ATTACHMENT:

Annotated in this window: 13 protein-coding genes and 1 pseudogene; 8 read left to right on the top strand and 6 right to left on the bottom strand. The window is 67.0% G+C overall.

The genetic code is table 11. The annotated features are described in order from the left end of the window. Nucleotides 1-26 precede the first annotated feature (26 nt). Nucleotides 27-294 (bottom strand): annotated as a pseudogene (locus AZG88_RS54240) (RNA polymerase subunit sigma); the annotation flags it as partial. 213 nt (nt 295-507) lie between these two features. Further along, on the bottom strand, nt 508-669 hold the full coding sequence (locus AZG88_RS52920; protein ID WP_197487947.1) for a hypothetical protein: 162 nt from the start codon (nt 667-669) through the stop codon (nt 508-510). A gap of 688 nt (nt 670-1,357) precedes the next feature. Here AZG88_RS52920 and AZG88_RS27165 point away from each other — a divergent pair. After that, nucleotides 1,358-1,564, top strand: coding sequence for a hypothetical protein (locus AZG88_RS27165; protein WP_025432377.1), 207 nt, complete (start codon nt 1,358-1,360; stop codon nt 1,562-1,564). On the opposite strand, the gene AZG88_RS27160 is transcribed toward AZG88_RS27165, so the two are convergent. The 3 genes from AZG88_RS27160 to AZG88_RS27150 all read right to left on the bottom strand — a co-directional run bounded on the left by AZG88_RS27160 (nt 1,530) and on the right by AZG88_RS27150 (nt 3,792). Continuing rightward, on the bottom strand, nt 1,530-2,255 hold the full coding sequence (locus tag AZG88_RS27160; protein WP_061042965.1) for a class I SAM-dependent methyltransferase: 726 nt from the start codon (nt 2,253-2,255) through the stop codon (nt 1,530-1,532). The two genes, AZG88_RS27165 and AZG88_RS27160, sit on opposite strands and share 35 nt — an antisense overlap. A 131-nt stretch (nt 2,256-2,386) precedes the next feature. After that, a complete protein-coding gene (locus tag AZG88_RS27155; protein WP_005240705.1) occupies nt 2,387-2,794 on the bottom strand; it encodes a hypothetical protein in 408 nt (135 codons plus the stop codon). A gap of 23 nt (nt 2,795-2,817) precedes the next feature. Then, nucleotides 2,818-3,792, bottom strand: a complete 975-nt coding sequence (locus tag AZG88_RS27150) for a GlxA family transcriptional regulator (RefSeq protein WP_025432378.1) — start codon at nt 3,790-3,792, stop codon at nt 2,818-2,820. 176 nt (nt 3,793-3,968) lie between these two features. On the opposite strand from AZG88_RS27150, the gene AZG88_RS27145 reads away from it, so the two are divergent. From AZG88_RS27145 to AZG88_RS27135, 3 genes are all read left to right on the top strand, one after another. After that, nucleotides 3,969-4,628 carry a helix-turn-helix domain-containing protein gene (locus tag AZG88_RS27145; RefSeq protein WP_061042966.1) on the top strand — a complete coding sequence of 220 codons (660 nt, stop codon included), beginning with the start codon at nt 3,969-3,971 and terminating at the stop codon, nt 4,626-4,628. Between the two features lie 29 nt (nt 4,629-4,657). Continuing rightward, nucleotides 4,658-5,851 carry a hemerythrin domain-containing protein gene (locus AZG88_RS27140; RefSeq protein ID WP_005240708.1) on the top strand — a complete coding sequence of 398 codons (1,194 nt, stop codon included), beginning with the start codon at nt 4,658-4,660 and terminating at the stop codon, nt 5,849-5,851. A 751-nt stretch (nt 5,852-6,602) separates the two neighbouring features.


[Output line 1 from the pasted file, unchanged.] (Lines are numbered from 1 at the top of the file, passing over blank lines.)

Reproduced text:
Annotated in this window: 13 protein-coding genes and 1 pseudogene; 8 read left to right on the top strand and 6 right to left on the bottom strand. The window is 67.0% G+C overall.